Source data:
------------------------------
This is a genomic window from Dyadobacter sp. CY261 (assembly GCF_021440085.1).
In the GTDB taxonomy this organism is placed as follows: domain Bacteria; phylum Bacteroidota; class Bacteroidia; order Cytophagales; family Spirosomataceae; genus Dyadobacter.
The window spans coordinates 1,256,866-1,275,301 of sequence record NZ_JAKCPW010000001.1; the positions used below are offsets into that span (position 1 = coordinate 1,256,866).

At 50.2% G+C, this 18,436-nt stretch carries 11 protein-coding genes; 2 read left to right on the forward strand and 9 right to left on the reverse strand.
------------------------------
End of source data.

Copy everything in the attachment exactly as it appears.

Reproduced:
This is a genomic window from Dyadobacter sp. CY261 (assembly GCF_021440085.1).
In the GTDB taxonomy this organism is placed as follows: domain Bacteria; phylum Bacteroidota; class Bacteroidia; order Cytophagales; family Spirosomataceae; genus Dyadobacter.
The window spans coordinates 1,256,866-1,275,301 of sequence record NZ_JAKCPW010000001.1; the positions used below are offsets into that span (position 1 = coordinate 1,256,866).

At 50.2% G+C, this 18,436-nt stretch carries 11 protein-coding genes; 2 read left to right on the forward strand and 9 right to left on the reverse strand.